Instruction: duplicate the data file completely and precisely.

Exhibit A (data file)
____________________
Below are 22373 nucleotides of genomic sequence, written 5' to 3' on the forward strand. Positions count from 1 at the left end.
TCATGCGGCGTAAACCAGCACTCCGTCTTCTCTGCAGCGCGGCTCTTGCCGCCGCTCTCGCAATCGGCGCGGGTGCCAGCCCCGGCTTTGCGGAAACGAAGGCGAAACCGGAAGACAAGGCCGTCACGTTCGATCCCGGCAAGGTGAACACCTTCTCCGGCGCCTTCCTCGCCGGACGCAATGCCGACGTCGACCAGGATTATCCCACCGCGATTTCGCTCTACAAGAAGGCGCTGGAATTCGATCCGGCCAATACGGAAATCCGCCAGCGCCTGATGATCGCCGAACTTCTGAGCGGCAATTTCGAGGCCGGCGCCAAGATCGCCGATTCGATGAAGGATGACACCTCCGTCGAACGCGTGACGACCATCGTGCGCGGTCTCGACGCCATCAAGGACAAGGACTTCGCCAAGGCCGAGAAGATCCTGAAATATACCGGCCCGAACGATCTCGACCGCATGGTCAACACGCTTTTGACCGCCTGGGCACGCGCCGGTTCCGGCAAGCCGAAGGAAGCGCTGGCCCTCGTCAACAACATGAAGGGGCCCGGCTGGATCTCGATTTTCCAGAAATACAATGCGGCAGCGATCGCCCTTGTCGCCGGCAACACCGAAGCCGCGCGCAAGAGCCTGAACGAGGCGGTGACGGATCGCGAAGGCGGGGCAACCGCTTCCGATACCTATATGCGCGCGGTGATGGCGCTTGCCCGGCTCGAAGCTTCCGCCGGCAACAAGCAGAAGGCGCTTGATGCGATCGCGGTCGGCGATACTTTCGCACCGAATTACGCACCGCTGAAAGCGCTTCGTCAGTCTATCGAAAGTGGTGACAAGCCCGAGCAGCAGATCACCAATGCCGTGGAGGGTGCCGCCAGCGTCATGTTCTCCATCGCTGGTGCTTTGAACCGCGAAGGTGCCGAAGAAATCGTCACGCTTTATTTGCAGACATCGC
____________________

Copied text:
Below are 22373 nucleotides of genomic sequence, written 5' to 3' on the forward strand. Positions count from 1 at the left end.
TCATGCGGCGTAAACCAGCACTCCGTCTTCTCTGCAGCGCGGCTCTTGCCGCCGCTCTCGCAATCGGCGCGGGTGCCAGCCCCGGCTTTGCGGAAACGAAGGCGAAACCGGAAGACAAGGCCGTCACGTTCGATCCCGGCAAGGTGAACACCTTCTCCGGCGCCTTCCTCGCCGGACGCAATGCCGACGTCGACCAGGATTATCCCACCGCGATTTCGCTCTACAAGAAGGCGCTGGAATTCGATCCGGCCAATACGGAAATCCGCCAGCGCCTGATGATCGCCGAACTTCTGAGCGGCAATTTCGAGGCCGGCGCCAAGATCGCCGATTCGATGAAGGATGACACCTCCGTCGAACGCGTGACGACCATCGTGCGCGGTCTCGACGCCATCAAGGACAAGGACTTCGCCAAGGCCGAGAAGATCCTGAAATATACCGGCCCGAACGATCTCGACCGCATGGTCAACACGCTTTTGACCGCCTGGGCACGCGCCGGTTCCGGCAAGCCGAAGGAAGCGCTGGCCCTCGTCAACAACATGAAGGGGCCCGGCTGGATCTCGATTTTCCAGAAATACAATGCGGCAGCGATCGCCCTTGTCGCCGGCAACACCGAAGCCGCGCGCAAGAGCCTGAACGAGGCGGTGACGGATCGCGAAGGCGGGGCAACCGCTTCCGATACCTATATGCGCGCGGTGATGGCGCTTGCCCGGCTCGAAGCTTCCGCCGGCAACAAGCAGAAGGCGCTTGATGCGATCGCGGTCGGCGATACTTTCGCACCGAATTACGCACCGCTGAAAGCGCTTCGTCAGTCTATCGAAAGTGGTGACAAGCCCGAGCAGCAGATCACCAATGCCGTGGAGGGTGCCGCCAGCGTCATGTTCTCCATCGCTGGTGCTTTGAACCGCGAAGGTGCCGAAGAAATCGTCACGCTTTATTTGCAGACATCGC